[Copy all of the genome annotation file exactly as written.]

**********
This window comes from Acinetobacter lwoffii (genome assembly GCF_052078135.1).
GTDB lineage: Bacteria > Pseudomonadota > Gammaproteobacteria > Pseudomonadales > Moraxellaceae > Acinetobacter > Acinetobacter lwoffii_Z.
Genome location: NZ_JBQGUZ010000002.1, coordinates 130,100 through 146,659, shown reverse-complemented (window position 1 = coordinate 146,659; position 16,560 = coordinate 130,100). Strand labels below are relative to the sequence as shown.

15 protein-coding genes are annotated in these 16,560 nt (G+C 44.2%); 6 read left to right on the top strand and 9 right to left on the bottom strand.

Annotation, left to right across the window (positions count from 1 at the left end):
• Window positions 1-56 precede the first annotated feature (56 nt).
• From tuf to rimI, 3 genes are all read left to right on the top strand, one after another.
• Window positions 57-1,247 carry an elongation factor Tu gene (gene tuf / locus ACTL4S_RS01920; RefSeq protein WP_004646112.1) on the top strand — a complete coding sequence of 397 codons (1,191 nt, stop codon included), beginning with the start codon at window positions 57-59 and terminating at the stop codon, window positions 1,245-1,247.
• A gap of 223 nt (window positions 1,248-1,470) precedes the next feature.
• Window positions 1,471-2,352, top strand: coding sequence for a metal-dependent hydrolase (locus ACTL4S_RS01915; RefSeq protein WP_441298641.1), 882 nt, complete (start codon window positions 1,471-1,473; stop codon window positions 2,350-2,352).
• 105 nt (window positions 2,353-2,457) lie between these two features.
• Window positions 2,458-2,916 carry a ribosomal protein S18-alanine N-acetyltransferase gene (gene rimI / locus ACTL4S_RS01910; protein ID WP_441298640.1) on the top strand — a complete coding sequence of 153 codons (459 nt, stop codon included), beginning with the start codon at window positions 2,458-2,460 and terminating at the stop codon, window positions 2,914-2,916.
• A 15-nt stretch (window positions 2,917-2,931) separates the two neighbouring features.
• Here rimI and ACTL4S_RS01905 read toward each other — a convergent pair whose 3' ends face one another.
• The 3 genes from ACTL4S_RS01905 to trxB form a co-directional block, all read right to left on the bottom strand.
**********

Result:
This window comes from Acinetobacter lwoffii (genome assembly GCF_052078135.1).
GTDB lineage: Bacteria > Pseudomonadota > Gammaproteobacteria > Pseudomonadales > Moraxellaceae > Acinetobacter > Acinetobacter lwoffii_Z.
Genome location: NZ_JBQGUZ010000002.1, coordinates 130,100 through 146,659, shown reverse-complemented (window position 1 = coordinate 146,659; position 16,560 = coordinate 130,100). Strand labels below are relative to the sequence as shown.

15 protein-coding genes are annotated in these 16,560 nt (G+C 44.2%); 6 read left to right on the top strand and 9 right to left on the bottom strand.

Annotation, left to right across the window (positions count from 1 at the left end):
• Window positions 1-56 precede the first annotated feature (56 nt).
• From tuf to rimI, 3 genes are all read left to right on the top strand, one after another.
• Window positions 57-1,247 carry an elongation factor Tu gene (gene tuf / locus ACTL4S_RS01920; RefSeq protein WP_004646112.1) on the top strand — a complete coding sequence of 397 codons (1,191 nt, stop codon included), beginning with the start codon at window positions 57-59 and terminating at the stop codon, window positions 1,245-1,247.
• A gap of 223 nt (window positions 1,248-1,470) precedes the next feature.
• Window positions 1,471-2,352, top strand: coding sequence for a metal-dependent hydrolase (locus ACTL4S_RS01915; RefSeq protein WP_441298641.1), 882 nt, complete (start codon window positions 1,471-1,473; stop codon window positions 2,350-2,352).
• 105 nt (window positions 2,353-2,457) lie between these two features.
• Window positions 2,458-2,916 carry a ribosomal protein S18-alanine N-acetyltransferase gene (gene rimI / locus ACTL4S_RS01910; protein ID WP_441298640.1) on the top strand — a complete coding sequence of 153 codons (459 nt, stop codon included), beginning with the start codon at window positions 2,458-2,460 and terminating at the stop codon, window positions 2,914-2,916.
• A 15-nt stretch (window positions 2,917-2,931) separates the two neighbouring features.
• Here rimI and ACTL4S_RS01905 read toward each other — a convergent pair whose 3' ends face one another.
• The 3 genes from ACTL4S_RS01905 to trxB form a co-directional block, all read right to left on the bottom strand.